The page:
Metro. Transit Auth. of Harris County v. Hunter, 14-18-00822-CV, (Tex. App.—Houston [14th Dist.] Aug. 18, 2020, no pet. h.)
This is an interlocutory appeal from the denial of a plea to the jurisdiction in a slip/fall case filed against Metropolitan Transit Authority of Harris County, Texas (Metro). The Fourteenth Court of Appeals affirmed the denial.
Metro filed a plea to the jurisdiction asserting that Plaintiff, Bridget Hunter’s (“Hunter”), personal injury suit was jurisdictionally barred because she to failed provide proper notice under the Texas Tort Claims Act. Hunter filed her personal injury suit against Metro within six months of the incident made the basis of her suit. Metro, while acknowledging a notice was filed within six months, argued it failed to have all the minimum statutory requirements. The trial court denied Metros’ plea and Metro appealed.
The court found that Hunter’s petition met all Texas Tort Claims Act (TTCA) statutory notice requirements. Specifically, she alleged (1) the damage or injury claimed, that Hunter “suffered serious personal injuries,” and that she was also seeking damages. She alleged the time and place of the incident by alleging that she sustained personal injuries on February 20, 2017, on a bus in Harris County, Texas, while the “bus driver was driving bus route 028 within the course and scope of employment for Defendant METRO. Plaintiff was picked up at Stop Id: 12198 approximately at 8:30 A.M. on February 20, 2017.” “After Plaintiff boarded the bus, she slipped and fell on a watery substance twice. Subsequently, the bus driver negligently continued driving after seeing that Plaintiff had fallen.” The court found that the language contained in Hunter’s first amended petition met the TTCA’s explicit notice requirement and affirmed the trial court’s denial of Metro’s plea.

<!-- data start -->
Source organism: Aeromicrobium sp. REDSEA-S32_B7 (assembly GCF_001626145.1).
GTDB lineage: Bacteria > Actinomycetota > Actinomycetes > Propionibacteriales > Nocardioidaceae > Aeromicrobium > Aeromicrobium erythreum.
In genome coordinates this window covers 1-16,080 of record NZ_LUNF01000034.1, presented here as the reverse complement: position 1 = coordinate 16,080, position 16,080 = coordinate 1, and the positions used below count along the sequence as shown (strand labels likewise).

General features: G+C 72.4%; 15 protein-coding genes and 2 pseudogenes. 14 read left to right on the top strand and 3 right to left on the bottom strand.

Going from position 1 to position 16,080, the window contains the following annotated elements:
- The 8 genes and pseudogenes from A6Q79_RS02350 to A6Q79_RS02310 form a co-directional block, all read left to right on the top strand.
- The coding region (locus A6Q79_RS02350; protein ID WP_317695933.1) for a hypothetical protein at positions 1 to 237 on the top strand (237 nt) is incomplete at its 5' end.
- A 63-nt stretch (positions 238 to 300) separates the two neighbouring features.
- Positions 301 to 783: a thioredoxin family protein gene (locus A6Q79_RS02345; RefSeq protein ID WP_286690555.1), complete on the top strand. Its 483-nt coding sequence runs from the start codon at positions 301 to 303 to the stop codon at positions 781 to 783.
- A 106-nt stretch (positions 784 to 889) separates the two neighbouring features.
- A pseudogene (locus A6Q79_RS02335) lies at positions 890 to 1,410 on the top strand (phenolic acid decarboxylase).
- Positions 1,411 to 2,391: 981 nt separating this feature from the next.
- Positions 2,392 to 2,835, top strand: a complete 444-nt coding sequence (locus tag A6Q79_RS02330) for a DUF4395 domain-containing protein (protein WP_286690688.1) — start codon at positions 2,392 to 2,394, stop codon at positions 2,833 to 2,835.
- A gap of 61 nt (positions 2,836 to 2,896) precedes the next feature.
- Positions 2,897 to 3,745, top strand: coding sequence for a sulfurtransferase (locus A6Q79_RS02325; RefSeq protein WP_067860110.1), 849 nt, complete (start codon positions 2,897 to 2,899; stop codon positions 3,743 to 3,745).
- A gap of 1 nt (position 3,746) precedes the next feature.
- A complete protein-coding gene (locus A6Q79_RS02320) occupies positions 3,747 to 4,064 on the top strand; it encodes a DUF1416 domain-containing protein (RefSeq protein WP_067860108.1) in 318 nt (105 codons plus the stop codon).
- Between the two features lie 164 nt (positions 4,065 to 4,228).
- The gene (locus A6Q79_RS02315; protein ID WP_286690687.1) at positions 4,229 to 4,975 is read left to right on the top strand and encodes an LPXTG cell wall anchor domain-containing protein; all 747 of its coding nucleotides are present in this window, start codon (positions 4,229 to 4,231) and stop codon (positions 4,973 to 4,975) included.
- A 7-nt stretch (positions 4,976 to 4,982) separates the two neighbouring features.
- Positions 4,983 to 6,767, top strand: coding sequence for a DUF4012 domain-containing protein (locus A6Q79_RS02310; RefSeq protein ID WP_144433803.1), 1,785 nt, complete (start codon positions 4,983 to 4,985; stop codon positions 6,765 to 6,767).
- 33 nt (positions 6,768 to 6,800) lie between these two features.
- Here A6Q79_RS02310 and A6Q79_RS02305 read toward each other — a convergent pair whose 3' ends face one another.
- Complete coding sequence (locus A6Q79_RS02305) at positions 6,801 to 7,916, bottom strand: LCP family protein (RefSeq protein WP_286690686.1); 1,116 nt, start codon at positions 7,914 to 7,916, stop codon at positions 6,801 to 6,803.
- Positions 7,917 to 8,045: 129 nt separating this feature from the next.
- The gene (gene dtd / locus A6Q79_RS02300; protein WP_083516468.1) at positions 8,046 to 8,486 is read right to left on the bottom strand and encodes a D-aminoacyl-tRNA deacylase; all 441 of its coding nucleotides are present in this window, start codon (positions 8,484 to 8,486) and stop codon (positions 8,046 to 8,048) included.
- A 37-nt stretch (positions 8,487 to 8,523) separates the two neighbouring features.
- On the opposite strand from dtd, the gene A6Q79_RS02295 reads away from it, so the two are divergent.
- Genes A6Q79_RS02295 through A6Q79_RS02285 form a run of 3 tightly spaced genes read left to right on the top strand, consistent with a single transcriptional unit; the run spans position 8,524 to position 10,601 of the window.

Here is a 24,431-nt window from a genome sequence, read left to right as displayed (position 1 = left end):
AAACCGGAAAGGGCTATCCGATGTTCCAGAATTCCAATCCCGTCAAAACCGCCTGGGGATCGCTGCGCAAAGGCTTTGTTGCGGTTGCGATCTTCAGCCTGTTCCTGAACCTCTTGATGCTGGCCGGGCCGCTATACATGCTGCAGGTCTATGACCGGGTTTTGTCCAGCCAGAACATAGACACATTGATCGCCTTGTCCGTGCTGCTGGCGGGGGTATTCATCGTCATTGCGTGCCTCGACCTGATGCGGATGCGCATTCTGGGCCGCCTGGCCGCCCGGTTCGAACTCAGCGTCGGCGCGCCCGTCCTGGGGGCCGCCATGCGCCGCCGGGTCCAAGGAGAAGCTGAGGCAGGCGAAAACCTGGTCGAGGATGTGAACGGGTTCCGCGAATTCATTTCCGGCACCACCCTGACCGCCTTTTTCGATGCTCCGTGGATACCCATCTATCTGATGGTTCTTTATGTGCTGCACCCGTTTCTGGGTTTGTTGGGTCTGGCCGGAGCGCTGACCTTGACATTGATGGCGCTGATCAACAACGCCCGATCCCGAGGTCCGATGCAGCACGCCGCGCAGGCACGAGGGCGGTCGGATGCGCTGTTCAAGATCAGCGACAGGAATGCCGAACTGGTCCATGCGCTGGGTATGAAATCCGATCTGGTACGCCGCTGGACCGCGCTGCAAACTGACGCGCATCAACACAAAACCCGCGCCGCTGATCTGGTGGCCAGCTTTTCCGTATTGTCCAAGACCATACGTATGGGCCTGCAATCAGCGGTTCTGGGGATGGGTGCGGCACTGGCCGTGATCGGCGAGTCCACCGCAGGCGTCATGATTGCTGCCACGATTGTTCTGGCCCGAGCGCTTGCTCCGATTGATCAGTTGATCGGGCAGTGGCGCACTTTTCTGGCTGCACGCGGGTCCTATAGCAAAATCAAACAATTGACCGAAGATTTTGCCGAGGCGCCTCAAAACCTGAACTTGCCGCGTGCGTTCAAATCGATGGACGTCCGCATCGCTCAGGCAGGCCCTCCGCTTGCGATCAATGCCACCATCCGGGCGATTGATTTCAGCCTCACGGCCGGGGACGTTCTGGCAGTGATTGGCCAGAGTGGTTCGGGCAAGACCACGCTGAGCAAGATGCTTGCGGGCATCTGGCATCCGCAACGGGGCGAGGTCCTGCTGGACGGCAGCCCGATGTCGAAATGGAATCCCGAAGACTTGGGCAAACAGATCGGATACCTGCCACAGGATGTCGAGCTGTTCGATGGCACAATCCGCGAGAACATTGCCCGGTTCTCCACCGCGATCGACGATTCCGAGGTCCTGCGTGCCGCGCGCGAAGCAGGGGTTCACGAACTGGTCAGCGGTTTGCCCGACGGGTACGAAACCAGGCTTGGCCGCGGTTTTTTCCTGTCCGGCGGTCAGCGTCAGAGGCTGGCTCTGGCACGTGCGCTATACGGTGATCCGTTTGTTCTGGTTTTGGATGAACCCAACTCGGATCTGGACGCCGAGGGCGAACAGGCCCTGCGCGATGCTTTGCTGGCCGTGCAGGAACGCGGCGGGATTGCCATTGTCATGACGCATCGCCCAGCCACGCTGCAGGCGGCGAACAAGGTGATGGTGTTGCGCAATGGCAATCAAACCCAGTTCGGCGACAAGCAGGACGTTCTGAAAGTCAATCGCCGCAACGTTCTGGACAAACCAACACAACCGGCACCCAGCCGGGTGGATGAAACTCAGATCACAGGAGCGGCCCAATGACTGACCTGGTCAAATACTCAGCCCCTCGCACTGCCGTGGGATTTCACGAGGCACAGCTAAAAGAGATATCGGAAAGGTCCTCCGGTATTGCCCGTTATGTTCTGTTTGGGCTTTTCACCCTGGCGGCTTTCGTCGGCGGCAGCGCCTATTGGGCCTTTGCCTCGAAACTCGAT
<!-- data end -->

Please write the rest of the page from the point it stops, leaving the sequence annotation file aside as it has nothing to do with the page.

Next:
If you would like to read this opinion click here. Panel consists of Justices Zimmerer, Spain, and Hassan. Opinion by Justice Spain.